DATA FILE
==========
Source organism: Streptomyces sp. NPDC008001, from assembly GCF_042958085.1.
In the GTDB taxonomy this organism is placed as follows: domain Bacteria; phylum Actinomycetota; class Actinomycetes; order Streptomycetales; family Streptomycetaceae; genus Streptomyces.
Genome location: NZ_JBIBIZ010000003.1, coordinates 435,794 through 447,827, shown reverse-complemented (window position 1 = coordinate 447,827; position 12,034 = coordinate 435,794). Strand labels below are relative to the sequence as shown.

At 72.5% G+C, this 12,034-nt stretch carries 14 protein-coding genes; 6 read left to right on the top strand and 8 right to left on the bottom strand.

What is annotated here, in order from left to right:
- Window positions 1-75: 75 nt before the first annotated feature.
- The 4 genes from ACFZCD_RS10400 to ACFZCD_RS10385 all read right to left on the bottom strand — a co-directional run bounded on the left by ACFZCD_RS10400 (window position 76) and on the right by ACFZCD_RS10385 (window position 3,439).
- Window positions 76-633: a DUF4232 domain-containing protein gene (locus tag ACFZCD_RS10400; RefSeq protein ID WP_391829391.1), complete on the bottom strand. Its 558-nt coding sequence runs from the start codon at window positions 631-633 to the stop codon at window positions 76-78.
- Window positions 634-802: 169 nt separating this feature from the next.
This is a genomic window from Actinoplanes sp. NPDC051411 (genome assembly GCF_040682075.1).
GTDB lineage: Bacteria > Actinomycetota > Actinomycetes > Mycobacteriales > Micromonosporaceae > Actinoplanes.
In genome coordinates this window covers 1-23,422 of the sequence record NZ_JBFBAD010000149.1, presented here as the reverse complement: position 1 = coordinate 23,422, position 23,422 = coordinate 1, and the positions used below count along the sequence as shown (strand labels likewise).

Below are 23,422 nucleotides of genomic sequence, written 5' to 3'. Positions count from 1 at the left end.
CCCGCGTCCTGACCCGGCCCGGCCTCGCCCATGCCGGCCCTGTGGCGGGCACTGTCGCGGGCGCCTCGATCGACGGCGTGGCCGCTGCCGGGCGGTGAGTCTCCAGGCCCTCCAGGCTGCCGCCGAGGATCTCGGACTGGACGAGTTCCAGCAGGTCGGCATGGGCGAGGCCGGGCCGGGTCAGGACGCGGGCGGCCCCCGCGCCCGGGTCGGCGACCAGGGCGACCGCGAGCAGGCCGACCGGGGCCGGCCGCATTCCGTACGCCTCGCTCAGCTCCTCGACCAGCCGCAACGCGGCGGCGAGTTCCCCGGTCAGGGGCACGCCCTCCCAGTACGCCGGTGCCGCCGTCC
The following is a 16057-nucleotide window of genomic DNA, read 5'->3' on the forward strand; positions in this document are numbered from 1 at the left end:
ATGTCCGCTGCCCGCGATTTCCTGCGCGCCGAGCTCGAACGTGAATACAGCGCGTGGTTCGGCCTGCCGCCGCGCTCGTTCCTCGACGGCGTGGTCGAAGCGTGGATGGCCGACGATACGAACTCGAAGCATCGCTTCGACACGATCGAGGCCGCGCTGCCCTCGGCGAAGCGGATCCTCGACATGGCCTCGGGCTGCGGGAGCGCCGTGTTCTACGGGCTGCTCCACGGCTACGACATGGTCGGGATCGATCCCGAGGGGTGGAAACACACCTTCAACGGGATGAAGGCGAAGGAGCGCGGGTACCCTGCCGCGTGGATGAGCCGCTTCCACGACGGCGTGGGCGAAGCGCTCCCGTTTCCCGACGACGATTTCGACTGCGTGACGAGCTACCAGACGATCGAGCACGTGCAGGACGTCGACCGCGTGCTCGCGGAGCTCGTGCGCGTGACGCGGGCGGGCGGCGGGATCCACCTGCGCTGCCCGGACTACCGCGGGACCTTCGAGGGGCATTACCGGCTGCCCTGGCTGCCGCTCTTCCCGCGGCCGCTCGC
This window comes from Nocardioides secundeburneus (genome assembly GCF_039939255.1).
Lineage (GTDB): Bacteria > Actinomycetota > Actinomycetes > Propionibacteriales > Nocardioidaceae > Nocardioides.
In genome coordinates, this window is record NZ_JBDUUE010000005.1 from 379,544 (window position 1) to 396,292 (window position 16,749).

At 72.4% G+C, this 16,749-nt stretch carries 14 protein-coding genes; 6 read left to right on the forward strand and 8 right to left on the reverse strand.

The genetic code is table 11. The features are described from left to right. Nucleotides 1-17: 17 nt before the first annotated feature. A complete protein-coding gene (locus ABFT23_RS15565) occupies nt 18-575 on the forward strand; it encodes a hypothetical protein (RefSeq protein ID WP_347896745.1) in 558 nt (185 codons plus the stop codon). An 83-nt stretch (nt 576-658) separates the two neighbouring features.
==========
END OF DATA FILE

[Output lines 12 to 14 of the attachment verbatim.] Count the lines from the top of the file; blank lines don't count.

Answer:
In genome coordinates this window covers 1-23,422 of the sequence record NZ_JBFBAD010000149.1, presented here as the reverse complement: position 1 = coordinate 23,422, position 23,422 = coordinate 1, and the positions used below count along the sequence as shown (strand labels likewise).

Below are 23,422 nucleotides of genomic sequence, written 5' to 3'. Positions count from 1 at the left end.
CCCGCGTCCTGACCCGGCCCGGCCTCGCCCATGCCGGCCCTGTGGCGGGCACTGTCGCGGGCGCCTCGATCGACGGCGTGGCCGCTGCCGGGCGGTGAGTCTCCAGGCCCTCCAGGCTGCCGCCGAGGATCTCGGACTGGACGAGTTCCAGCAGGTCGGCATGGGCGAGGCCGGGCCGGGTCAGGACGCGGGCGGCCCCCGCGCCCGGGTCGGCGACCAGGGCGACCGCGAGCAGGCCGACCGGGGCCGGCCGCATTCCGTACGCCTCGCTCAGCTCCTCGACCAGCCGCAACGCGGCGGCGAGTTCCCCGGTCAGGGGCACGCCCTCCCAGTACGCCGGTGCCGCCGTCC